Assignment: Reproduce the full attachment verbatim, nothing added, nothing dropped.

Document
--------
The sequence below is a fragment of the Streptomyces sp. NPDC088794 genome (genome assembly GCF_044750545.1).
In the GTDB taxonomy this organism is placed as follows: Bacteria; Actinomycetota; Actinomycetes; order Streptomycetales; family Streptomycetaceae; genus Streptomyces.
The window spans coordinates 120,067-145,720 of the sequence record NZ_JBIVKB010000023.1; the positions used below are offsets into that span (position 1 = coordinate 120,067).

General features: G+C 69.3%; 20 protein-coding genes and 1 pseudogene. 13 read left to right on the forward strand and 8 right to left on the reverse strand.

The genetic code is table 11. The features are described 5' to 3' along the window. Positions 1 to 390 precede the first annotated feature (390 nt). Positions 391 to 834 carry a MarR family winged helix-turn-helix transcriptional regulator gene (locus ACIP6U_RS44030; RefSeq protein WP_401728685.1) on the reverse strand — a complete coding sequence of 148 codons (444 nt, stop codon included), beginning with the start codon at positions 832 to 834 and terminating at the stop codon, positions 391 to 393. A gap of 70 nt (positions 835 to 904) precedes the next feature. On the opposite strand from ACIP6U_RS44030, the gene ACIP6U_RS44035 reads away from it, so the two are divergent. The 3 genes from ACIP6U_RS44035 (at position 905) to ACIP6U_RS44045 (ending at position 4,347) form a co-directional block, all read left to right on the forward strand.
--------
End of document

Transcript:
The sequence below is a fragment of the Streptomyces sp. NPDC088794 genome (genome assembly GCF_044750545.1).
In the GTDB taxonomy this organism is placed as follows: Bacteria; Actinomycetota; Actinomycetes; order Streptomycetales; family Streptomycetaceae; genus Streptomyces.
The window spans coordinates 120,067-145,720 of the sequence record NZ_JBIVKB010000023.1; the positions used below are offsets into that span (position 1 = coordinate 120,067).

General features: G+C 69.3%; 20 protein-coding genes and 1 pseudogene. 13 read left to right on the forward strand and 8 right to left on the reverse strand.

The genetic code is table 11. The features are described 5' to 3' along the window. Positions 1 to 390 precede the first annotated feature (390 nt). Positions 391 to 834 carry a MarR family winged helix-turn-helix transcriptional regulator gene (locus ACIP6U_RS44030; RefSeq protein WP_401728685.1) on the reverse strand — a complete coding sequence of 148 codons (444 nt, stop codon included), beginning with the start codon at positions 832 to 834 and terminating at the stop codon, positions 391 to 393. A gap of 70 nt (positions 835 to 904) precedes the next feature. On the opposite strand from ACIP6U_RS44030, the gene ACIP6U_RS44035 reads away from it, so the two are divergent. The 3 genes from ACIP6U_RS44035 (at position 905) to ACIP6U_RS44045 (ending at position 4,347) form a co-directional block, all read left to right on the forward strand.